How Grunge influenced the way we dress

Grunge was in many ways darker than other sub-genres in late '80s popular music. It was powered by self-expression, sadness, disenchantment, disconnectedness and loneliness.

January 9, 2017 14:14

Grunge. (photo credit: JPOST STAFF)


Dear Reader,
As you can imagine, more people are reading The Jerusalem Post than ever before. Nevertheless, traditional business models are no longer sustainable and high-quality publications, like ours, are being forced to look for new ways to keep going. Unlike many other news organizations, we have not put up a paywall. We want to keep our journalism open and accessible and be able to keep providing you with news and analysis from the frontlines of Israel, the Middle East and the Jewish World.

As one of our loyal readers, we ask you to be our partner.

For $5 a month you will receive access to the following:

  • A user experience almost completely free of ads
  • Access to our Premium Section
  • Content from the award-winning Jerusalem Report and our monthly magazine to learn Hebrew - Ivrit
  • A brand new ePaper featuring the daily newspaper as it appears in print in Israel

Help us grow and continue telling Israel’s story to the world.

Thank you,

Ronit Hasin-Hochman, CEO, Jerusalem Post Group
Yaakov Katz, Editor-in-Chief


Fashion has always been influenced by environmental changes. By environmental, I mean social, political and artistic changes and trends. Among the things that have had a huge impact on the fashion industry and on the way we dress is, of course…, music!

What kind of music? Well, different amazing genres have all inspired different trends of fashion. Elvis Presley, The Rolling Stones, The Beatles, David Bowie, Madonna and many, many others. Musicians’ personal styles and their musical genres have moved from radio and television, to stores, and into our closets over and over again. One of those genres was the Grunge.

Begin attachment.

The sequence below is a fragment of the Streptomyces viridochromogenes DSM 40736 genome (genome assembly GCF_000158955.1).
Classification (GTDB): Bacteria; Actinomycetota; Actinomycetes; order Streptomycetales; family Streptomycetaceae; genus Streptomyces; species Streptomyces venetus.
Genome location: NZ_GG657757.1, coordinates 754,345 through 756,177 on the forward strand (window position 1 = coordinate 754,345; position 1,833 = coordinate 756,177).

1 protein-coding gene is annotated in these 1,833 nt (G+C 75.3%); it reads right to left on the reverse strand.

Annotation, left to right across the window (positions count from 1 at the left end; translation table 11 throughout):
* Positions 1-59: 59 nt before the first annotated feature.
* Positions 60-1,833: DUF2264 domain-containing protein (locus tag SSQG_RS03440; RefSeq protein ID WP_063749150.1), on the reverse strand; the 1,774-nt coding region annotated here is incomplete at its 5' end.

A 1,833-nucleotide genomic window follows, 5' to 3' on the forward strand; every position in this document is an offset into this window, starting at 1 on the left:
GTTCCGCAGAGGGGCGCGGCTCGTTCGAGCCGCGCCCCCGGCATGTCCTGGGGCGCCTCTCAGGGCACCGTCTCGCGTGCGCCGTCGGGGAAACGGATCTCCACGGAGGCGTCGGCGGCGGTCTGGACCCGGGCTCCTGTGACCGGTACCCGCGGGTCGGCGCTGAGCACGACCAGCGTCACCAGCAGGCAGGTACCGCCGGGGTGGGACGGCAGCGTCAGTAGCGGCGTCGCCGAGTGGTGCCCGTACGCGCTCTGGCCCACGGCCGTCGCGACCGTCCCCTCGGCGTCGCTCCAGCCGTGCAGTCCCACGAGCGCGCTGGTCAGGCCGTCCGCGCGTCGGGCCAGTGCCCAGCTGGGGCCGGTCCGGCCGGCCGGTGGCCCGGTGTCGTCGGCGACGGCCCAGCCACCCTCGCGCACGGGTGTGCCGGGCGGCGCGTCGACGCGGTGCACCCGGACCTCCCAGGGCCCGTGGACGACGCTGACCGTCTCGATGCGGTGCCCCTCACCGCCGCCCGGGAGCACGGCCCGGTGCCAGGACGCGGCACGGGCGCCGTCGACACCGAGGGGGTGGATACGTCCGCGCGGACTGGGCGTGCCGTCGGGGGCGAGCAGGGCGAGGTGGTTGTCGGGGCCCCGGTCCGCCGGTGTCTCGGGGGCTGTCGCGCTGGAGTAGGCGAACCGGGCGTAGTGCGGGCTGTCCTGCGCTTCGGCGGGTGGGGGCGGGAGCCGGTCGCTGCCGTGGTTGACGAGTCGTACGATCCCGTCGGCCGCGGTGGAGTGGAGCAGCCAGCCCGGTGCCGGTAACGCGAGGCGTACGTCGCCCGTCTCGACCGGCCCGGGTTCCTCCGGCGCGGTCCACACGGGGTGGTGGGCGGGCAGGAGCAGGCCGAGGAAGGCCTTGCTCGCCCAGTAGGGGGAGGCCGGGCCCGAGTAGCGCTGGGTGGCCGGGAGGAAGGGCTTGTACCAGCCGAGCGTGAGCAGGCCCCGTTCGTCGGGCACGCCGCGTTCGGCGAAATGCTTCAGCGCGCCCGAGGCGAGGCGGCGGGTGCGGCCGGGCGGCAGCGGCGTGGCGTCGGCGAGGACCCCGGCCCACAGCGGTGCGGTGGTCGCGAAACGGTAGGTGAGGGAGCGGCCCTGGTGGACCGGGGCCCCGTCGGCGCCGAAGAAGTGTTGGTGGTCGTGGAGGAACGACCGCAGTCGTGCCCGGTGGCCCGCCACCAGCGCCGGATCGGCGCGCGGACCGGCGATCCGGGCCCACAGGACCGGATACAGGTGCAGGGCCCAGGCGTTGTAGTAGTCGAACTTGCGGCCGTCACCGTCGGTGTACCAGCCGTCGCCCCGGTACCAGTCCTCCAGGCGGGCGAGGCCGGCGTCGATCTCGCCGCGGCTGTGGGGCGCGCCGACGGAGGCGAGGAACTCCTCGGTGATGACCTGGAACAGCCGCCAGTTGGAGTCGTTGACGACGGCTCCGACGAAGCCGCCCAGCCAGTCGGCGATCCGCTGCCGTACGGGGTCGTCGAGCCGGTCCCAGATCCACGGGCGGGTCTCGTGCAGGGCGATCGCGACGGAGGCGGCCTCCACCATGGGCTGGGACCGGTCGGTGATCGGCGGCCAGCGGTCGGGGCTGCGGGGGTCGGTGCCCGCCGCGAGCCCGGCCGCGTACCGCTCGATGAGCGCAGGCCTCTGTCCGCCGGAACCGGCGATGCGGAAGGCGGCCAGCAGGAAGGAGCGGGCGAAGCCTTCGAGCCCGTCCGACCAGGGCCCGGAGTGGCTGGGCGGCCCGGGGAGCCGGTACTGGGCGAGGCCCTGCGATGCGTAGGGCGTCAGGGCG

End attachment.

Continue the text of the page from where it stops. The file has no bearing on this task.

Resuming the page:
The first time the word “grunge” was used to describe music was in the late '80s. It was used to describe the “Seattle Sound,” a mix of heavy-metal, punk, and good old rock 'n' roll that created a new sub-genre of alternative rock. During that time, Seattle was a great ground for music that spoke to the city’s young people. The most influential band out of the Seattle bands known at the time was, of course, Nirvana, with their lead singer Kurt Cobain. Kurt had his own dress style that was a mix of women’s and men’s clothes. 

Grunge was in many ways darker than other sub-genres in late '80s popular music. It was powered by self-expression, sadness, disenchantment, disconnectedness and loneliness. It had a great impact on young people at the time. It still does.

Grunge fashion agenda can be called a ‘non-fashionistic’ one: Iconic ripped pieces for men and women, faded jeans, flannel shirts over dirty T-shirts with outdated logos and black army-style boots such as Dr Martens. Since the temperature in Seattle can drop 20° in one day between morning and nighttime, it was great to have a long-sleeved button-down shirt that could be easily taken off and tied around the waist. The most well-known women’s outfit was long underwear worn under shorts and cargo pants. Vintage flower-print dresses and baby-doll nighties were worn with over-sized sweaters and cardigans with holes.

Soon after Nirvana’s popularity boom in 1991, grunge made its way from Seattle to New York, and from there to fashion houses, stores and markets worldwide. Even today, grunge has a huge impact on street wear and the way young people dress. Flannel shirts, ripped jeans, vintage over-size clothing are always in fashion, and can be seen everywhere. Is that a good thing? I think so. What do you guys think about it?

Join Jerusalem Post Premium Plus now for just $5 and upgrade your experience with an ads-free website and exclusive content. Click here>>

Related Content

Sharren Haskel puts on a head covering.
May 10, 2019
Sharren Haskel covers head in solidarity with Linor Abargil


Cookie Settings